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Old 09-21-2006, 02:58 AM   #1
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Default Sabco users?

Does anyone brew with a Sabco keg ? How do you like it ? I am thinking about buying a setup from them and want to see if anyone has any negatives about thier products. If you have never heard of them check out the site, very cool looking brewing kegs!



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Old 09-21-2006, 04:09 AM   #2
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I've got a 13.2 gallon Lowenbrau keg made in the same fashion as the Sabco 15.5 gallon kegs. I love it. It's a great kettle, easy to use.

Are you thinking of getting a basic kettle with ball valve and temp guage, or one of their fancier models?



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Old 09-23-2006, 03:26 AM   #3
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I am still looking at each model, but a little confused as to why the need for a sparge only kettle? I think I can get away with sparging in the mash kettle. I sure like the look of their brew magic setup. Think this is the kettle I am leaning towards. I am trying to give the wife the hint for an early Christmas. Don't think it's working.

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Old 09-23-2006, 04:03 AM   #4
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I use a Sabco boil kettle and it is awesome.

My input only, but a thermometer on a brew kettle is pointless, IMHO.

I'd recommend a hopstopper and a sightglass. You can get both from vendor TNlandsailor on this site. Makes life SO easy.

Yep, mash and sparge in a cooler unless you have a fance schmancy HERMS/RIMS.

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Old 09-23-2006, 04:09 AM   #5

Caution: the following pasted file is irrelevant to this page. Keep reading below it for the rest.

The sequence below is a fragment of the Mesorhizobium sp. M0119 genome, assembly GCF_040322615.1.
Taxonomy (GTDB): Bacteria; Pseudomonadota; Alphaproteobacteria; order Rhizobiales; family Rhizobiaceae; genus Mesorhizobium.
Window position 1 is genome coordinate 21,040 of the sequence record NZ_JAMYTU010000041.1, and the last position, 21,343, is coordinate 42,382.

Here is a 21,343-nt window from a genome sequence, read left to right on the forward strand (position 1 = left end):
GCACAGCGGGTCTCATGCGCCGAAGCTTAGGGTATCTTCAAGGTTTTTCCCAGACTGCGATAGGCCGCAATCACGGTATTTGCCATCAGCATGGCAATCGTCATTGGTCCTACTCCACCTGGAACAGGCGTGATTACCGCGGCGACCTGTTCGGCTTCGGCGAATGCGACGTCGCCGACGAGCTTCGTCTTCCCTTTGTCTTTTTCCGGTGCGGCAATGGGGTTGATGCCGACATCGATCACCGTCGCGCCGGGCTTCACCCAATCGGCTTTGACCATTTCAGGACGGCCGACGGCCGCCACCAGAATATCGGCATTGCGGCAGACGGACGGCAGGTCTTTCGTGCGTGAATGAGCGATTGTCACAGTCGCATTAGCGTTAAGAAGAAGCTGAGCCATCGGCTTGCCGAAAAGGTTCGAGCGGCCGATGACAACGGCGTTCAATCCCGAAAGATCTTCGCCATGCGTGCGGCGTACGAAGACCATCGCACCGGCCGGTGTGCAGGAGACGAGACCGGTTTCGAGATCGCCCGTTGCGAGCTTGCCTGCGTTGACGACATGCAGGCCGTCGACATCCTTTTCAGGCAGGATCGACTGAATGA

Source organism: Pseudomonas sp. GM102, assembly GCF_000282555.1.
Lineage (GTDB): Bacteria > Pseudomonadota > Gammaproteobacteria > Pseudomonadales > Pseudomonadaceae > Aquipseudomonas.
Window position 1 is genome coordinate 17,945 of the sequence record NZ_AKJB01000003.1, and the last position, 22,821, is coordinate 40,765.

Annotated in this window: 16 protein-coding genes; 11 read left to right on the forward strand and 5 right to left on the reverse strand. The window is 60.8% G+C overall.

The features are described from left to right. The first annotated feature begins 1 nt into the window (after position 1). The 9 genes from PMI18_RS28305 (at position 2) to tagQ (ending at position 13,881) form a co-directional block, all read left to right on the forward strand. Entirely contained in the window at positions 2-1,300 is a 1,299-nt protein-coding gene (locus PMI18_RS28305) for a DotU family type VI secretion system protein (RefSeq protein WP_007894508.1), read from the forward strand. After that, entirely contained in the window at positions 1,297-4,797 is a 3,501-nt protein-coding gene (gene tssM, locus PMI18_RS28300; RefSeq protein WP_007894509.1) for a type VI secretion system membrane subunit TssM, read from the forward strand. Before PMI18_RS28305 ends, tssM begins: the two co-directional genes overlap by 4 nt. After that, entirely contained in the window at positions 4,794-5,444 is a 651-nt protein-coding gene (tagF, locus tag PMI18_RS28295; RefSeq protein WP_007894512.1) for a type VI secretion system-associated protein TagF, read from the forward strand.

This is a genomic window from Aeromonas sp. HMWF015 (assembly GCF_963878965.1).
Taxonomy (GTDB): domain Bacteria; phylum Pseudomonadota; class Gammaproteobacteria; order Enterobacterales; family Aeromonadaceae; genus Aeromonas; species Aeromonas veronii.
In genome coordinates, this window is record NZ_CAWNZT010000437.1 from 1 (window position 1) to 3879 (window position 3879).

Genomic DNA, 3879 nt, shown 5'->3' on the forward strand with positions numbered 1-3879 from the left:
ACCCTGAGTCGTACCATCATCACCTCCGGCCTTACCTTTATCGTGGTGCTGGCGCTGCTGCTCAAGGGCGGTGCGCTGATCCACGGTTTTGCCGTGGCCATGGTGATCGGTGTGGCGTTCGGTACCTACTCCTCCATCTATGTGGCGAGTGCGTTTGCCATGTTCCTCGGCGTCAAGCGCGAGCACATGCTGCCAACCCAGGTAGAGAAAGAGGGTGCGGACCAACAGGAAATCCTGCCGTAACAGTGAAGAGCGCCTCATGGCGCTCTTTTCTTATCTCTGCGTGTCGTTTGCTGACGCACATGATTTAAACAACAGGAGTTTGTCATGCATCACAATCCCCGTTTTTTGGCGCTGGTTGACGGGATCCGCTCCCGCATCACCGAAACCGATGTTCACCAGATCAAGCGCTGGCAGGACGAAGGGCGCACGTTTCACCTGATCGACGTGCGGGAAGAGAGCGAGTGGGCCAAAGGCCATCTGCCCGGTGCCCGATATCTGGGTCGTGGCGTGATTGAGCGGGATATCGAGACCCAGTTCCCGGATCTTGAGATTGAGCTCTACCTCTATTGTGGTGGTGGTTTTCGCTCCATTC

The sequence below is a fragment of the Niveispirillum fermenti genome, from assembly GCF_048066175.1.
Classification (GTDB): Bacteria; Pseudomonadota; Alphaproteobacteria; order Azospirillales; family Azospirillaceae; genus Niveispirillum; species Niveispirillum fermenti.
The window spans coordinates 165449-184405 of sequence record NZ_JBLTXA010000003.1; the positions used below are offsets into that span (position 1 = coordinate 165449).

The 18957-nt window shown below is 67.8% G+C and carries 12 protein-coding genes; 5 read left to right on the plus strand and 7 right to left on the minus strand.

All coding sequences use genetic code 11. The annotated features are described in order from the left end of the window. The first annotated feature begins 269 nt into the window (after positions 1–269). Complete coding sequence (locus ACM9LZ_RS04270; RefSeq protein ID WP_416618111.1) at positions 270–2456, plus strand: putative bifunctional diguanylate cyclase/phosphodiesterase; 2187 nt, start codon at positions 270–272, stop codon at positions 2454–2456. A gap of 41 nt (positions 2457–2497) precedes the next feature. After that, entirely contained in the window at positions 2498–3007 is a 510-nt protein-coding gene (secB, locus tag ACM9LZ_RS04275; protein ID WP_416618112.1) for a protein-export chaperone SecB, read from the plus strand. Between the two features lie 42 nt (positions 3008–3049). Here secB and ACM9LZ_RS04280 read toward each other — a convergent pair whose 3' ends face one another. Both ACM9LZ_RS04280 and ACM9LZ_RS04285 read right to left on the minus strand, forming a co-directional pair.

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The most common AG setup involves a hot liquor tank (hot water), a mash tun / lautering tun, and a boil kettlle. Take a look at the beer sculptures on this forum in the gallery and at More Beer or SABCO and you'll see that this arrangement is very common. The gravity-fed systems typically have the various kettles in a tree configuration with the HLT at the top, the the MLT, then the boil kettle. The systems that use a pump typically have all three kegs or kettles at the same height on a stand, with the pump replacing gravity for movement of water and wort. There are as many variations as there are ingenious people who figure out what will work for them.

You need a minimum of two vessels. A hot liquor tank to supply clean hot water for mashing and lautering, and a mash tun / lauter tun. If you do a single batch mash infusion, that's all you need. You can heat the water in the HLT, drain it into your MLT, wait an hour or an hour and a half, then drain back into your HLT, which now becomes your boil kettle.

To do fly sparging or multiple batch sparging, you really need three vessels. This is because you'll have to have something to drain off the mash in, then you still need hot water coming from your HLT to sparge with, whether fly or batch.

The good thing is that you can get away with one boil kettle and two ice coolers. Many people use two 5 or 10 gallon cylindrical water coolers, Igloo Ice Cubes, or other rectangular 48 quart or larger ice chests.